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Determining posterior vitreous structure by analysis of images obtained by AI-based 3D segmentation and ultrawidefield optical coherence tomography
  1. Kyoko Ohno-Matsui1,
  2. Hiroyuki Takahashi1,
  3. Zaixing Mao2,
  4. Noriko Nakao1
  1. 1Ophthalmology & Visual Science, Tokyo Medical and Dental University, Bunkyo-ku, Japan
  2. 2R and D, Topcon corporation, Tokyo, Japan
  1. Correspondence to Dr Kyoko Ohno-Matsui, Ophthalmology and Visual Science, Tokyo Medical and Dental University, Bunkyo-ku 113-8510, Japan; k.ohno.oph{at}


Aims To determine the three-dimensional (3D) structure of the vitreous fluid including the posterior precortical vitreous pockets (PPVP), Cloquet’s canal and cisterns in healthy subjects by AI-based segmentation of the vitreous of swept-source optical coherence tomography (OCT) images. In addition, to analyse the vitreous structures over a wide and deep area using ultrawidefield swept-source OCT (UWF-OCT).

Methods Ten eyes of six patients with the mean age was 40.7±8.4 years and the mean refractive error (spherical equivalent) was −3.275±2.2 diopters were examined.

Results In the UWF OCT images, the structure of the vitreous was observed in detail over 23 mm wide and 5 mm area. AI-guided analyses showed the complex 3D vitreous structures from any angle. Cisterns were observed to overlie the PPVP from the anterior. The morphology and locations of the cisterns varied among the subjects but tended to be similar in the two eyes of one individual. Cisterns joined the PPVPs superior to the macula to form a large trunk. This joined trunk was clearly seen in 3D images even in eyes whose trunk was not detected in the B scan OCT images. In some eyes, the vitreous had a complex appearance resembling an ant nest without large fluid-filled spaces.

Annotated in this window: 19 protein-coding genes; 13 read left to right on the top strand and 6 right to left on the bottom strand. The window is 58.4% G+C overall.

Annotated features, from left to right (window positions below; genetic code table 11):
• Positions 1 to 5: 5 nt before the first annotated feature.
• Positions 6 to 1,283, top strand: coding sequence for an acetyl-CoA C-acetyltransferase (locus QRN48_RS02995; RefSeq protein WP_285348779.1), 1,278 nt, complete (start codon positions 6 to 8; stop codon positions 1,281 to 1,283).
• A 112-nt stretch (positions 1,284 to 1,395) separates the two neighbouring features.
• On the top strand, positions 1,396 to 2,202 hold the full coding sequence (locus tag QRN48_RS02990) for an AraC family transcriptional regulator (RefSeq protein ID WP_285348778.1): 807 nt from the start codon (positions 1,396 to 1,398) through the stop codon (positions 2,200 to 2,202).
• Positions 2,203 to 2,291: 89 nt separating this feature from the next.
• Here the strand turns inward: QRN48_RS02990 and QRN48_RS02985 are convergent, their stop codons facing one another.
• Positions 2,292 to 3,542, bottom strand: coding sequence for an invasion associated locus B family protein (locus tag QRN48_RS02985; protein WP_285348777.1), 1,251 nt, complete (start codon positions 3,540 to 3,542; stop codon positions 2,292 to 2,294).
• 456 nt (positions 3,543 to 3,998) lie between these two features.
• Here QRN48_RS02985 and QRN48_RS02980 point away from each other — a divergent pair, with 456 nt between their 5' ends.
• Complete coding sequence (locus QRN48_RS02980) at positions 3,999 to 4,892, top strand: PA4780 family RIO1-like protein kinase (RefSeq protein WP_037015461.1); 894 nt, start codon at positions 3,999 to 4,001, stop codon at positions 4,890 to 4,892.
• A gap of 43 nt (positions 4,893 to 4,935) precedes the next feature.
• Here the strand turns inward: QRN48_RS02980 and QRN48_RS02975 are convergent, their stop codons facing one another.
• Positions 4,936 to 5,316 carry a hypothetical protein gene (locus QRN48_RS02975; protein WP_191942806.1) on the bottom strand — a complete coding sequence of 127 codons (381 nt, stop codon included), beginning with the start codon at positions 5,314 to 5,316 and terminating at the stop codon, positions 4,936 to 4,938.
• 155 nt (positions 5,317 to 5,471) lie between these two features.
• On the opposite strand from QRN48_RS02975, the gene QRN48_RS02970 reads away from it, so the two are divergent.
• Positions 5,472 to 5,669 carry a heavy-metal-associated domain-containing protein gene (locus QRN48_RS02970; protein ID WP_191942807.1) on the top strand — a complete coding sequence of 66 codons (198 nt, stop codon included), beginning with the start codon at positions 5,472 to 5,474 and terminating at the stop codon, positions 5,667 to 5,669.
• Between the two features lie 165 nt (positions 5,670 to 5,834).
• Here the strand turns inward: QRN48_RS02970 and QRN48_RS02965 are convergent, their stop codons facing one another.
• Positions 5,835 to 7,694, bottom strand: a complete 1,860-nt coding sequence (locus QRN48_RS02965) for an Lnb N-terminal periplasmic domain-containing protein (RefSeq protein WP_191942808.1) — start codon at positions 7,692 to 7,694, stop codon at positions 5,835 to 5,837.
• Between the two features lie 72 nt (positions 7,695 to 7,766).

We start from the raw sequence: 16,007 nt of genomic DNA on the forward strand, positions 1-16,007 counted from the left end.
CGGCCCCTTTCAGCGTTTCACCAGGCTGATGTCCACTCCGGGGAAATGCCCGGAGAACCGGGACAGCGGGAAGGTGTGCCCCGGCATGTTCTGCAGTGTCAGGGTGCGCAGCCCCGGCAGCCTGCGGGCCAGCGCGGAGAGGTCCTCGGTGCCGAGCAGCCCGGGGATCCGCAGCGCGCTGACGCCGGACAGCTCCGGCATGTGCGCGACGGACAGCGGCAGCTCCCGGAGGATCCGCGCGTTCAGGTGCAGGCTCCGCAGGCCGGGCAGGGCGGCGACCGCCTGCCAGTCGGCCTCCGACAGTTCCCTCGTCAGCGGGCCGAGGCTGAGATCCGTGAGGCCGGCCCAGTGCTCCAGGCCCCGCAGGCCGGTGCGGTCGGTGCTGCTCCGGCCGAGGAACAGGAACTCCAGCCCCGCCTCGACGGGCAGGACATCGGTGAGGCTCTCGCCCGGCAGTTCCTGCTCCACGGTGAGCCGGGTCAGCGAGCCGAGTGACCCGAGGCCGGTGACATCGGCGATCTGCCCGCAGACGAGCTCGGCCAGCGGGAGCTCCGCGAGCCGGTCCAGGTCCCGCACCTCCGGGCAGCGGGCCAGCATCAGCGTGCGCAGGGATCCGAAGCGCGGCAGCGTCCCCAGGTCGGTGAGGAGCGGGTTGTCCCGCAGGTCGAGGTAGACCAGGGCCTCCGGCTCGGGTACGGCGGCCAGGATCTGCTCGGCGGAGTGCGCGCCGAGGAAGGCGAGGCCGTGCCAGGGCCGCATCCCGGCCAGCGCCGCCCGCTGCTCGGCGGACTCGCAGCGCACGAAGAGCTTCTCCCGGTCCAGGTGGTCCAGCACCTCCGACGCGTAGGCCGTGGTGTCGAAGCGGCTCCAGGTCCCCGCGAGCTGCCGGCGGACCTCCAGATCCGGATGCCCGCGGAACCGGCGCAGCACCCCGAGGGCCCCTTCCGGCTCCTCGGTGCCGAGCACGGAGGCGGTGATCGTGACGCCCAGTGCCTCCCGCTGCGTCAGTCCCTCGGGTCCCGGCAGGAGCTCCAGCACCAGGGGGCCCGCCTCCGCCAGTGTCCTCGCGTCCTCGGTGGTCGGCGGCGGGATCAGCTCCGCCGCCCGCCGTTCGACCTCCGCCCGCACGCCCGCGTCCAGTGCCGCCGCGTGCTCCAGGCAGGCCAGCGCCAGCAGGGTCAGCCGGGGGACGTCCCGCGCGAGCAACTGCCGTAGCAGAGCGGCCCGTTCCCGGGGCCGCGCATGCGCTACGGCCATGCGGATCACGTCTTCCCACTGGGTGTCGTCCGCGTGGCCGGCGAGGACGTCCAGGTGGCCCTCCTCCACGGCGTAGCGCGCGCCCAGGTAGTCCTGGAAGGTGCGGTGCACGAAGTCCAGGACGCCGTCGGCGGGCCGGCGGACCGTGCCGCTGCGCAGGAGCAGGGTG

Conclusions A combination of UWF-OCT and 3D imaging is very helpful in visualising the complex structure of the vitreous. These technologies are powerful tools that can be used to clarify the normal evolution of the vitreous, pathological changes of vitreous and implications of vitreous changes in various vitreoretinal diseases.

  • vitreous
  • imaging
  • anatomy
  • posterior chamber
  • retina

Data availability statement

All data relevant to the study are included in the article or uploaded as online supplemental information. not applicable.

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Data availability statement

All data relevant to the study are included in the article or uploaded as online supplemental information. not applicable.

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  • Contributors KO-M and HT conceived of the presented idea. ZM developed the AI-based imaging technology and performed the computations. HT and NN collected the data. KO-M, HT, NN and ZM analysed the data. KO-M, HT and ZM wrote this paper. NN reviewed the paper. KO-M was a guaranter.

  • Funding This project was supported by grants from the Japanese Society for Promotion of Science (number 19H03808).

  • Competing interests ZM is an employee of Topcon.

  • Provenance and peer review Not commissioned; externally peer reviewed.

  • Supplemental material This content has been supplied by the author(s). It has not been vetted by BMJ Publishing Group Limited (BMJ) and may not have been peer-reviewed. Any opinions or recommendations discussed are solely those of the author(s) and are not endorsed by BMJ. BMJ disclaims all liability and responsibility arising from any reliance placed on the content. Where the content includes any translated material, BMJ does not warrant the accuracy and reliability of the translations (including but not limited to local regulations, clinical guidelines, terminology, drug names and drug dosages), and is not responsible for any error and/or omissions arising from translation and adaptation or otherwise.